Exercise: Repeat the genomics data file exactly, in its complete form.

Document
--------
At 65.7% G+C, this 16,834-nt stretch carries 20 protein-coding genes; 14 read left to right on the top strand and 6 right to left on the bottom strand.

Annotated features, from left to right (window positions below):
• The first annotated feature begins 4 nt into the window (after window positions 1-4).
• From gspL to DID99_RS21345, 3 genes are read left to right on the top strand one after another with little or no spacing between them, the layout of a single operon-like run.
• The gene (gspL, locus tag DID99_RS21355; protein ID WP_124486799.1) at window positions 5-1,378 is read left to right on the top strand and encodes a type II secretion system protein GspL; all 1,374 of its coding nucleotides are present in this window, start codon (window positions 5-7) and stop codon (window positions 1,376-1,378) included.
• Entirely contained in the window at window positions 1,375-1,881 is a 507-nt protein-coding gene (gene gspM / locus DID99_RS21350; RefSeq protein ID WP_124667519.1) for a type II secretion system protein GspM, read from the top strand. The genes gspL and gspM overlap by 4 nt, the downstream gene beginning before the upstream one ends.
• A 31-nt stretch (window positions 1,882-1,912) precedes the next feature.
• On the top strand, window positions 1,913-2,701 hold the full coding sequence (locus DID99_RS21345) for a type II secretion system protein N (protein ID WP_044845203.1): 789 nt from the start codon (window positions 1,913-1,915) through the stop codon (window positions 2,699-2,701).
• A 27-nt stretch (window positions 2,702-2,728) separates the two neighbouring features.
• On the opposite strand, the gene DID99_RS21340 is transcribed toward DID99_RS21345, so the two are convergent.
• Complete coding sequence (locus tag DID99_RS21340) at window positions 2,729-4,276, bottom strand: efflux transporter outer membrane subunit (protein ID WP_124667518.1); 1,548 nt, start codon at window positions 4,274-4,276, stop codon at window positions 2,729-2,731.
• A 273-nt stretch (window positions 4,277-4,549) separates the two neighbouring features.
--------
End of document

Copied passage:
At 65.7% G+C, this 16,834-nt stretch carries 20 protein-coding genes; 14 read left to right on the top strand and 6 right to left on the bottom strand.

Annotated features, from left to right (window positions below):
• The first annotated feature begins 4 nt into the window (after window positions 1-4).
• From gspL to DID99_RS21345, 3 genes are read left to right on the top strand one after another with little or no spacing between them, the layout of a single operon-like run.
• The gene (gspL, locus tag DID99_RS21355; protein ID WP_124486799.1) at window positions 5-1,378 is read left to right on the top strand and encodes a type II secretion system protein GspL; all 1,374 of its coding nucleotides are present in this window, start codon (window positions 5-7) and stop codon (window positions 1,376-1,378) included.
• Entirely contained in the window at window positions 1,375-1,881 is a 507-nt protein-coding gene (gene gspM / locus DID99_RS21350; RefSeq protein ID WP_124667519.1) for a type II secretion system protein GspM, read from the top strand. The genes gspL and gspM overlap by 4 nt, the downstream gene beginning before the upstream one ends.
• A 31-nt stretch (window positions 1,882-1,912) precedes the next feature.
• On the top strand, window positions 1,913-2,701 hold the full coding sequence (locus DID99_RS21345) for a type II secretion system protein N (protein ID WP_044845203.1): 789 nt from the start codon (window positions 1,913-1,915) through the stop codon (window positions 2,699-2,701).
• A 27-nt stretch (window positions 2,702-2,728) separates the two neighbouring features.
• On the opposite strand, the gene DID99_RS21340 is transcribed toward DID99_RS21345, so the two are convergent.
• Complete coding sequence (locus tag DID99_RS21340) at window positions 2,729-4,276, bottom strand: efflux transporter outer membrane subunit (protein ID WP_124667518.1); 1,548 nt, start codon at window positions 4,274-4,276, stop codon at window positions 2,729-2,731.
• A 273-nt stretch (window positions 4,277-4,549) separates the two neighbouring features.